“I told her, 'Keep my phone number. If you need help with anything else, please don't hesitate to reach out.'”
From the very beginning, Clark and her mother, Sonia, had offered their farm as Golovkin's soft landing. In less than a week after Carlise's initial call with Diana, Brook Ledge had a spot open up in one of their vans and Golovkin was on his way, free of charge thanks to the support of the transportation company.
“I had several people reach out. [Fasig-Tipton's] Jesse Ullery called me the next morning. He'd seen what I'd put on Twitter trying to find their phone number and he wanted to help. Kirsten [Johnson] with KESMARC called and said if the horse needs any sort of rehab, she will help with that. There have been a lot of people that just wanted to help this horse,” said Carlisle. “The whole thing is unfortunate, but it doesn't mean that a horse has to be stuck at a racetrack in a stall.”
Golovkin arrived at the Clarks' farm the morning of Thursday, Oct. 26. After getting a quick bath upon arrival, the gelding settled into his new stall and joined the herd that includes 3-year-old Elegance (Into Mischief), a fellow Off-the-Track-Thoroughbred, and a few other retirees.
“He has a really good personality. As soon as I was in the stall with him, he was super playful. He just wants to play! He came off the trailer without a scratch on him, so you know he traveled well and you can tell he was really well cared for by Diana and John. He's in really great body condition, he looks awesome, so that's a testament to them. They did everything they could for that horse,” said Clark. “Dr. Cassidy looked at him and took some X-rays. There are a couple things we're going to verify and re-check but so far, we're pretty happy with him and we're just going to give him some time to settle in.”
The four industry women that came together initially to bring Golovkin home were all on hand the day after he arrived and the gelding was more than content to soak up all of the attention.
“I'm going to mess with him a bit here and see what he can do. But past that, we'll reach out to some people. If he is eligible for a second career then that's what he's going to do. If he needs to just hang out in a field all day, he's got the field, it's here. Either way he'll have a home and he'll always have a place to come back to if he needs it,” said Clark.
As the gelding now fondly known as 'Go-Go' stood in the aisleway of the barn, a hind foot resting and head low as the farm dogs wandered around him, it's easy to see why he meant so much to the Pimentals, even more so after all they've been dealt this year.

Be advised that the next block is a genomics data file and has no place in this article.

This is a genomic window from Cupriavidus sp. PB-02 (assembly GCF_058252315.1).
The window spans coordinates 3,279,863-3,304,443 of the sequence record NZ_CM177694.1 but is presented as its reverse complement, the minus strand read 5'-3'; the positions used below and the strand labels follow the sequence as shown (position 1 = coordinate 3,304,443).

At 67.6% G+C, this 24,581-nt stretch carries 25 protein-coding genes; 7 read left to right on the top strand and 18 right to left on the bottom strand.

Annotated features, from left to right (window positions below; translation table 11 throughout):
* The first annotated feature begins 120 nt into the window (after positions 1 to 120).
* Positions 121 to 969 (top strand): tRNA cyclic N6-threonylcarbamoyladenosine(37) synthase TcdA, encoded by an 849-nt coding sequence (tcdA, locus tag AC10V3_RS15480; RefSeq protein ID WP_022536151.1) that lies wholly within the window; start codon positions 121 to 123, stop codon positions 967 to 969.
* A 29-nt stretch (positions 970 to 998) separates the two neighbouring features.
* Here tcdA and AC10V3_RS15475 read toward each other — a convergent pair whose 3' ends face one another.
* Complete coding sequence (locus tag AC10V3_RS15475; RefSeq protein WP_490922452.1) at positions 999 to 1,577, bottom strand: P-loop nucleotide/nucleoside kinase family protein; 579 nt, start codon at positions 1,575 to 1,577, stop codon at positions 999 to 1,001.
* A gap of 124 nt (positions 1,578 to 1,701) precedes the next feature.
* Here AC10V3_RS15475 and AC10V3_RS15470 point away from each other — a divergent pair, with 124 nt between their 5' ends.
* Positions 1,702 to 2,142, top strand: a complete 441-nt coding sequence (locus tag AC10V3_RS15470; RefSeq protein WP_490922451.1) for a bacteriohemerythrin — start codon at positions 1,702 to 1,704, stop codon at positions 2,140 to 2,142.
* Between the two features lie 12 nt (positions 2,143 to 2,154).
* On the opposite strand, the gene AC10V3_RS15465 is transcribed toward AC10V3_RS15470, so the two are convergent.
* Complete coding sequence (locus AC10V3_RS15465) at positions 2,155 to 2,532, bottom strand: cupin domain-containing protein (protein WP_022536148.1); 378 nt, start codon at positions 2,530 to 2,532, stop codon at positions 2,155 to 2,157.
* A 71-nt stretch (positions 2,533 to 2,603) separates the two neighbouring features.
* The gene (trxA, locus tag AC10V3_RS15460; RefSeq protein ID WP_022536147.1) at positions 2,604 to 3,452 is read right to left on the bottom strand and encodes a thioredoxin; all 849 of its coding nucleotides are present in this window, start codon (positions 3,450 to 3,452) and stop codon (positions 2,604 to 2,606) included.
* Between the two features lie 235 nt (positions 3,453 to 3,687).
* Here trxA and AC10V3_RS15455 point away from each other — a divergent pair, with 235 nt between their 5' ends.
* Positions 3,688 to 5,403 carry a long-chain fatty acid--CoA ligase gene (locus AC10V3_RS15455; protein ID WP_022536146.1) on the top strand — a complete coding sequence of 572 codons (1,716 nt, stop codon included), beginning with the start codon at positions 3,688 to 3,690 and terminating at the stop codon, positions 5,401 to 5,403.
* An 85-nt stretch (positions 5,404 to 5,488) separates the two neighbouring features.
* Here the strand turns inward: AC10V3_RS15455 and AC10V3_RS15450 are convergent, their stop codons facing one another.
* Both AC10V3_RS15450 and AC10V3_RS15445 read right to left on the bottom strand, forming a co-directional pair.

“I understand they're trying to create rules and enforce them, but at the end of the day, now you've got a horse that's pretty much stranded. That's not helping the animal, which is who we're trying to protect. It's a little bit ironic,” said Carlisle. “Radhika and her mom Sonia, they really stepped up in giving him a place to go and not asking any questions about it. Megan is going to come back out to do another physical on the horse and she's offering her time at no charge. These are the people that need to be recognized.”
Thornton followed up with the Pimentals, in a TDN story published Oct. 25, revealing that Alan Foreman, an attorney who is the chairman and chief executive of the Thoroughbred Horsemen's Association, is handling their defense and has managed to get John's signed admission withdrawn so the case can proceed to a hearing.
Meanwhile, the pony Richard is heading to Tampa Bay Downs this winter with trainer Gerald Bennett. The Pimentals will be making their way to Florida as well, where Diana has a job in the Tampa Bay racing office for the upcoming meet.
“We are all working against each other here and there's a lot of competition in our industry with people wanting to win races and just be better, but when the time comes that somebody needs help or a horse needs help, it's not even a question. Everybody chips in to help. That's just a testament to the people that work in this industry,” said Carlisle.